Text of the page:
Many feel that, in the words of Mauricio Claver-Clarone, director of the US-Cuba Democracy PAC, “It would be an insult to the American people if Cuba were to be removed from the list of state sponsors of terrorism based solely on assurances of change by a dictatorship that brutally represses its population, defies the rule of law, routinely foments anti-Americanism around the world with provocative anti-democratic rhetoric…” Claver-Clarone points to another timely failed example — North Korea — of where the US relied on a dictator’s assurances as justification for removing the country from the terrorism sponsors list.  In 2008, George W. Bush accepted the promises of the Kim family that North Korea would not support or engage terrorism; but any news channel this morning will reveal how well that has gone.

Indeed, in addition to its myriad domestic offenses, Cuba remains closely tied with Venezuela, Iran and Syria, and has a history of sharing information with rogue regimes.  The goals of local economic development should be weighed carefully against the overarching importance of human rights and domestic security.

MURPHY SAYS HE RAISED $550K DURING 1ST QUARTER by George Bennett of the Palm Beach Post

The campaign of freshman Rep. Patrick Murphy says it collected more than $550,000 during the first quarter of 2013 for a race that is being targeted by the national GOP.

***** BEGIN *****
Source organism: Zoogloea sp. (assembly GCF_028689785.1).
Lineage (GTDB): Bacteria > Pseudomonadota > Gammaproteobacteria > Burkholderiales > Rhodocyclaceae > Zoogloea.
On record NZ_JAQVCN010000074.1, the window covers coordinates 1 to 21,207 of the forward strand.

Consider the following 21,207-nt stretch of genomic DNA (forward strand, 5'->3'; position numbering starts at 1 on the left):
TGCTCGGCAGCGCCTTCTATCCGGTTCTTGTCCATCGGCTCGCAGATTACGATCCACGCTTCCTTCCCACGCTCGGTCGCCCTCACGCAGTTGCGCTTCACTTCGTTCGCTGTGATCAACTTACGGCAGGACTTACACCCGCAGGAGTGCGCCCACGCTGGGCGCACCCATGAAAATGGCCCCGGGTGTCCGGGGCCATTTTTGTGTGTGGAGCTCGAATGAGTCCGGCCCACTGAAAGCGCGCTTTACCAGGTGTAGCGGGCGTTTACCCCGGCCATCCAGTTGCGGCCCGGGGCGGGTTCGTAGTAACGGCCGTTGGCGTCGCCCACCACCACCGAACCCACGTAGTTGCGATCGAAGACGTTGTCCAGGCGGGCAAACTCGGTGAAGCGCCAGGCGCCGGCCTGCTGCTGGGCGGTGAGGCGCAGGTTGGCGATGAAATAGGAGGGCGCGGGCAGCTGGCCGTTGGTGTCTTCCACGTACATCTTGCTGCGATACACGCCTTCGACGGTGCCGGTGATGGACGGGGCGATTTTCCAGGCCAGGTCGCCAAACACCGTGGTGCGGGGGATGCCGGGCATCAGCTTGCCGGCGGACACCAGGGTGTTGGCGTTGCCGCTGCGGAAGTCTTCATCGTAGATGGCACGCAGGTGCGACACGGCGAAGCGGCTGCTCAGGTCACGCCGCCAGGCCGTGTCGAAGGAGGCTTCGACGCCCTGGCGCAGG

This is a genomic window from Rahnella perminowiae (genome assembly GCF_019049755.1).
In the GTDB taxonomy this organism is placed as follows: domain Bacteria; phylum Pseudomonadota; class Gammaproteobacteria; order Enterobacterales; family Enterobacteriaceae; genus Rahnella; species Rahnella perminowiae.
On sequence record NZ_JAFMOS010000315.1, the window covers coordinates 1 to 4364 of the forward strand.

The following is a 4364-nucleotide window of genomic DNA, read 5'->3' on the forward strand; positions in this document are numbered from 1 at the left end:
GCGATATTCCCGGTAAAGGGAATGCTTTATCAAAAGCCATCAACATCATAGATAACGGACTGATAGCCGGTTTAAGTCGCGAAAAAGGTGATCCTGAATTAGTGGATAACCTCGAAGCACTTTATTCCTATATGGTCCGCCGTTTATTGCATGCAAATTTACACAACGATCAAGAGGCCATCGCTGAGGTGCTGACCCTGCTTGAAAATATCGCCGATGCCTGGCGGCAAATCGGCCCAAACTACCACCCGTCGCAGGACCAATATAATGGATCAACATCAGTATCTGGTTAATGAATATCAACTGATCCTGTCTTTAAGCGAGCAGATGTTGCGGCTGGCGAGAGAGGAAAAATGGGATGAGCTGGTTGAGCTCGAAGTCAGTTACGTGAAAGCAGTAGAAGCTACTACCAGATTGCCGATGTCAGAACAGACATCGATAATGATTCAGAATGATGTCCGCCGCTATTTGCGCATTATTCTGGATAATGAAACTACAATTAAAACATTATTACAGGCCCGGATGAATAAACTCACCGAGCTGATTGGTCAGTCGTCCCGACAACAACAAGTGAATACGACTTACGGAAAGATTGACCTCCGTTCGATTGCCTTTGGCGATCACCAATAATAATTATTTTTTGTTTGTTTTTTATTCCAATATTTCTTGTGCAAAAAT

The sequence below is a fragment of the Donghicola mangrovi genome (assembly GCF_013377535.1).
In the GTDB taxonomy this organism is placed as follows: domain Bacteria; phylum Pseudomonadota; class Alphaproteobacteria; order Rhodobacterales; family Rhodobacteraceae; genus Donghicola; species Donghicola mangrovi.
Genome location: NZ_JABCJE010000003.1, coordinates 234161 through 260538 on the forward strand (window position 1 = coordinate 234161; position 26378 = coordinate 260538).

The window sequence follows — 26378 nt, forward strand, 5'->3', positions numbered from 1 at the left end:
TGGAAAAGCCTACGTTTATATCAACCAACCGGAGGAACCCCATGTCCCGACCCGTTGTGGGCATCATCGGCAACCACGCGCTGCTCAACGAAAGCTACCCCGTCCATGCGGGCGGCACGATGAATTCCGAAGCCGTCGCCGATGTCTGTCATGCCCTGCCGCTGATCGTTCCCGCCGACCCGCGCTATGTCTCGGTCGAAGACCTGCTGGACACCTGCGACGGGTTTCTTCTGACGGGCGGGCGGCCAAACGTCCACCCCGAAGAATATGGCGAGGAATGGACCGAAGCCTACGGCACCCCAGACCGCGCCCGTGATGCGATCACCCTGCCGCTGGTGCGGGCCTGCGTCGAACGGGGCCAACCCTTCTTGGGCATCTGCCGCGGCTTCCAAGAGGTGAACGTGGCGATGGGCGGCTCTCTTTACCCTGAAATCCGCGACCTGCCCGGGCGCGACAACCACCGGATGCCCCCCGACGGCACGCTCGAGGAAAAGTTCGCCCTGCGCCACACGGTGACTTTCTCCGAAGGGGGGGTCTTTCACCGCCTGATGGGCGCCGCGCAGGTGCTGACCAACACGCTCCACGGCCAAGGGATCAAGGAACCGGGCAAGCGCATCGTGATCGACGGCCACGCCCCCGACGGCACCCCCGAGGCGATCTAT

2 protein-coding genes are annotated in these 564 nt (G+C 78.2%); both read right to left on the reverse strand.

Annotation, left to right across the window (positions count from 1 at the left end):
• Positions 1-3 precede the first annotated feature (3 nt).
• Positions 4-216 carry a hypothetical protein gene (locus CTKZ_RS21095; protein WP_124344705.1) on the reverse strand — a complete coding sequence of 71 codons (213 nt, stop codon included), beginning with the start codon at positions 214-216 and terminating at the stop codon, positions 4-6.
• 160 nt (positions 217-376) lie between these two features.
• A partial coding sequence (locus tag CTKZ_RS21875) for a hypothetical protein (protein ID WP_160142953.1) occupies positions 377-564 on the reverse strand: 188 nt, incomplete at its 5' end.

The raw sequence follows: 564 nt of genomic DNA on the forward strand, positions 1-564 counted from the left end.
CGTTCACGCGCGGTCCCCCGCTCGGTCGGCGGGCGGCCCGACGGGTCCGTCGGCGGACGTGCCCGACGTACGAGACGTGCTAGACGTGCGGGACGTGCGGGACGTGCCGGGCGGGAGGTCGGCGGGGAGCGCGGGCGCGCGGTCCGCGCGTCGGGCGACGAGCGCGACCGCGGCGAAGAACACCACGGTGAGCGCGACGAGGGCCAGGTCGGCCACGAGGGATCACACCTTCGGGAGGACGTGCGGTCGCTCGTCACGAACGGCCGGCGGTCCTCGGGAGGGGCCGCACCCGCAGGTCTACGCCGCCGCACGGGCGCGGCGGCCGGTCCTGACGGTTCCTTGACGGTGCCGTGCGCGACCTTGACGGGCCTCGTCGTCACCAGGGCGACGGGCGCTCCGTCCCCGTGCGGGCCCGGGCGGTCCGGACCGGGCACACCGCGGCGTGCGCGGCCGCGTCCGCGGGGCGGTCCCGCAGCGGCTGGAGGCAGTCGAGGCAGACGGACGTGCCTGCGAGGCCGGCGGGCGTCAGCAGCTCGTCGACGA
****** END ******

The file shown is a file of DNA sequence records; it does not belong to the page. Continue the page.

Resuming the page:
Murphy’s campaign says it has more than $650,000 in cash on hand for the 2014 race.

By comparison, former Republican Rep. Allen West, the prolific fundraiser Murphy narrowly defeated last year, raised $456,873 in his first quarter as a freshman in 2011.

The fundraising quarter ended Sunday and Federal Election Commission reports aren’t due until April 15, but Murphy’s campaign was eager to release its fundraising figure in a Wednesday press release.


The National Republican Congressional Committee is going to copy BuzzFeed in a website redesign.

The committee spent hours poring over BuzzFeed’s site map and layout, studying how readers arrived at its landing pages and bounced from one article to the next. Unsurprisingly, a ton of traffic came from social media — but a lot of it also seemed to come from the site’s sidebar, said Lansing. So the NRCC’s redesign includes a list of recent and popular posts.